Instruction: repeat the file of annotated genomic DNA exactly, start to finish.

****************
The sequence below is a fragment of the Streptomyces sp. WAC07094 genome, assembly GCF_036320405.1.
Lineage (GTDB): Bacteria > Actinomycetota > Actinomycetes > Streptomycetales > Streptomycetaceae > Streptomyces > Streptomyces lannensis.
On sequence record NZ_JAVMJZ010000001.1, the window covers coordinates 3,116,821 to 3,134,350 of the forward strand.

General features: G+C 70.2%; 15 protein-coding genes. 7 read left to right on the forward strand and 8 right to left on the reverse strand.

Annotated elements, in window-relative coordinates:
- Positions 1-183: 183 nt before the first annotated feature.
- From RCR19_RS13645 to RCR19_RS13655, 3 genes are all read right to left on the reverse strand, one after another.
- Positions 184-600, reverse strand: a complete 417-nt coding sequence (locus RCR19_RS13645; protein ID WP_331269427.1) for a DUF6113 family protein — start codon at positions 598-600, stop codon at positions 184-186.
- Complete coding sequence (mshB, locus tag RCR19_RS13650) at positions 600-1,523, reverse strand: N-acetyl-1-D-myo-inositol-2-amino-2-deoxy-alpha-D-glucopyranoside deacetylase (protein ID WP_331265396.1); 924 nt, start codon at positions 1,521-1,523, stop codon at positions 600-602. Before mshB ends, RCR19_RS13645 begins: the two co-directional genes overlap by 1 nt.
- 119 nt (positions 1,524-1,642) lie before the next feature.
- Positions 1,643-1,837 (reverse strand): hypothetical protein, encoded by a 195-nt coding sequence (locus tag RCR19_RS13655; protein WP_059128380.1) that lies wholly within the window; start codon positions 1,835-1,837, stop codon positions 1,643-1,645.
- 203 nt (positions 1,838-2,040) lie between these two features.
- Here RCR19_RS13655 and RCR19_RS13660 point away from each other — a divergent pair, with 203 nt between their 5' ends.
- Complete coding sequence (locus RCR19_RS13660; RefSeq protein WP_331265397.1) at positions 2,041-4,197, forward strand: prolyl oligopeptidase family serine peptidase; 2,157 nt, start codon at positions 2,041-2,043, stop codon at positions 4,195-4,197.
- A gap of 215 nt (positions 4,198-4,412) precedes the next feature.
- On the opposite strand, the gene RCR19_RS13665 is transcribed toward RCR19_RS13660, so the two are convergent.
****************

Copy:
The sequence below is a fragment of the Streptomyces sp. WAC07094 genome, assembly GCF_036320405.1.
Lineage (GTDB): Bacteria > Actinomycetota > Actinomycetes > Streptomycetales > Streptomycetaceae > Streptomyces > Streptomyces lannensis.
On sequence record NZ_JAVMJZ010000001.1, the window covers coordinates 3,116,821 to 3,134,350 of the forward strand.

General features: G+C 70.2%; 15 protein-coding genes. 7 read left to right on the forward strand and 8 right to left on the reverse strand.

Annotated elements, in window-relative coordinates:
- Positions 1-183: 183 nt before the first annotated feature.
- From RCR19_RS13645 to RCR19_RS13655, 3 genes are all read right to left on the reverse strand, one after another.
- Positions 184-600, reverse strand: a complete 417-nt coding sequence (locus RCR19_RS13645; protein ID WP_331269427.1) for a DUF6113 family protein — start codon at positions 598-600, stop codon at positions 184-186.
- Complete coding sequence (mshB, locus tag RCR19_RS13650) at positions 600-1,523, reverse strand: N-acetyl-1-D-myo-inositol-2-amino-2-deoxy-alpha-D-glucopyranoside deacetylase (protein ID WP_331265396.1); 924 nt, start codon at positions 1,521-1,523, stop codon at positions 600-602. Before mshB ends, RCR19_RS13645 begins: the two co-directional genes overlap by 1 nt.
- 119 nt (positions 1,524-1,642) lie before the next feature.
- Positions 1,643-1,837 (reverse strand): hypothetical protein, encoded by a 195-nt coding sequence (locus tag RCR19_RS13655; protein WP_059128380.1) that lies wholly within the window; start codon positions 1,835-1,837, stop codon positions 1,643-1,645.
- 203 nt (positions 1,838-2,040) lie between these two features.
- Here RCR19_RS13655 and RCR19_RS13660 point away from each other — a divergent pair, with 203 nt between their 5' ends.
- Complete coding sequence (locus RCR19_RS13660; RefSeq protein WP_331265397.1) at positions 2,041-4,197, forward strand: prolyl oligopeptidase family serine peptidase; 2,157 nt, start codon at positions 2,041-2,043, stop codon at positions 4,195-4,197.
- A gap of 215 nt (positions 4,198-4,412) precedes the next feature.
- On the opposite strand, the gene RCR19_RS13665 is transcribed toward RCR19_RS13660, so the two are convergent.